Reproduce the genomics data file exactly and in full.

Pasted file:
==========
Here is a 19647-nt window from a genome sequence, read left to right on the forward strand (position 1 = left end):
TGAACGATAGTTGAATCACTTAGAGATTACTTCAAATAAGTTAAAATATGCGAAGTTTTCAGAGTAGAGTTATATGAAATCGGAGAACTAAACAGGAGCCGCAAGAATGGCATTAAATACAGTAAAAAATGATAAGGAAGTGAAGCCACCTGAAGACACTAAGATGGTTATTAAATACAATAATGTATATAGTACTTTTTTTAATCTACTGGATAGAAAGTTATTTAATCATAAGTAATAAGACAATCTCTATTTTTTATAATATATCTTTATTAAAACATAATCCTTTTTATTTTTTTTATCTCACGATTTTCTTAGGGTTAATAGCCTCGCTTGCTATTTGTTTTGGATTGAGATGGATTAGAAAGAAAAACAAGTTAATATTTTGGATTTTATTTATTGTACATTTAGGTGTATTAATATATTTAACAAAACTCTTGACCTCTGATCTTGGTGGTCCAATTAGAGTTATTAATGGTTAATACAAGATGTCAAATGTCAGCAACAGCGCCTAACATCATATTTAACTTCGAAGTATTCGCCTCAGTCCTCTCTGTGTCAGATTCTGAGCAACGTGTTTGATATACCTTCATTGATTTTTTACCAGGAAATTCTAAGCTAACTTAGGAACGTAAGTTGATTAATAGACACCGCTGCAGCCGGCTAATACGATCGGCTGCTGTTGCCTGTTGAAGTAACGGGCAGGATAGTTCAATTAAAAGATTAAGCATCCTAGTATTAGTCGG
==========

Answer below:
Here is a 19647-nt window from a genome sequence, read left to right on the forward strand (position 1 = left end):
TGAACGATAGTTGAATCACTTAGAGATTACTTCAAATAAGTTAAAATATGCGAAGTTTTCAGAGTAGAGTTATATGAAATCGGAGAACTAAACAGGAGCCGCAAGAATGGCATTAAATACAGTAAAAAATGATAAGGAAGTGAAGCCACCTGAAGACACTAAGATGGTTATTAAATACAATAATGTATATAGTACTTTTTTTAATCTACTGGATAGAAAGTTATTTAATCATAAGTAATAAGACAATCTCTATTTTTTATAATATATCTTTATTAAAACATAATCCTTTTTATTTTTTTTATCTCACGATTTTCTTAGGGTTAATAGCCTCGCTTGCTATTTGTTTTGGATTGAGATGGATTAGAAAGAAAAACAAGTTAATATTTTGGATTTTATTTATTGTACATTTAGGTGTATTAATATATTTAACAAAACTCTTGACCTCTGATCTTGGTGGTCCAATTAGAGTTATTAATGGTTAATACAAGATGTCAAATGTCAGCAACAGCGCCTAACATCATATTTAACTTCGAAGTATTCGCCTCAGTCCTCTCTGTGTCAGATTCTGAGCAACGTGTTTGATATACCTTCATTGATTTTTTACCAGGAAATTCTAAGCTAACTTAGGAACGTAAGTTGATTAATAGACACCGCTGCAGCCGGCTAATACGATCGGCTGCTGTTGCCTGTTGAAGTAACGGGCAGGATAGTTCAATTAAAAGATTAAGCATCCTAGTATTAGTCGG